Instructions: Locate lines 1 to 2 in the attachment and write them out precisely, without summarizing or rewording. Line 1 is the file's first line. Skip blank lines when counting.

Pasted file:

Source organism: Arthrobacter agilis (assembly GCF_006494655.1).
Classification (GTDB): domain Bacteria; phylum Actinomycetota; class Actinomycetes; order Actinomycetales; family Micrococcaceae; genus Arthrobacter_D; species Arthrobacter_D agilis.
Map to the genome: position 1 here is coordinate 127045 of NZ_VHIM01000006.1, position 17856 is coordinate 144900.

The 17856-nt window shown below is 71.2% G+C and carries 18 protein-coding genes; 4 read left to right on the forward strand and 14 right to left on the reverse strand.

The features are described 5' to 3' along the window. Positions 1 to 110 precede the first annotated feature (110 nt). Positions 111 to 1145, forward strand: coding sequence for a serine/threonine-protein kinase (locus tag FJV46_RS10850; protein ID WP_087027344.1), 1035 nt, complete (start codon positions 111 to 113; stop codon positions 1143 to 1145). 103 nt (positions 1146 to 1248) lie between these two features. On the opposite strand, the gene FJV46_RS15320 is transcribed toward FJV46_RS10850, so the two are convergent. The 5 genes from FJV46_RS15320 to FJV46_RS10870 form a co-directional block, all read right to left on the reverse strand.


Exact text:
Source organism: Arthrobacter agilis (assembly GCF_006494655.1).
Classification (GTDB): domain Bacteria; phylum Actinomycetota; class Actinomycetes; order Actinomycetales; family Micrococcaceae; genus Arthrobacter_D; species Arthrobacter_D agilis.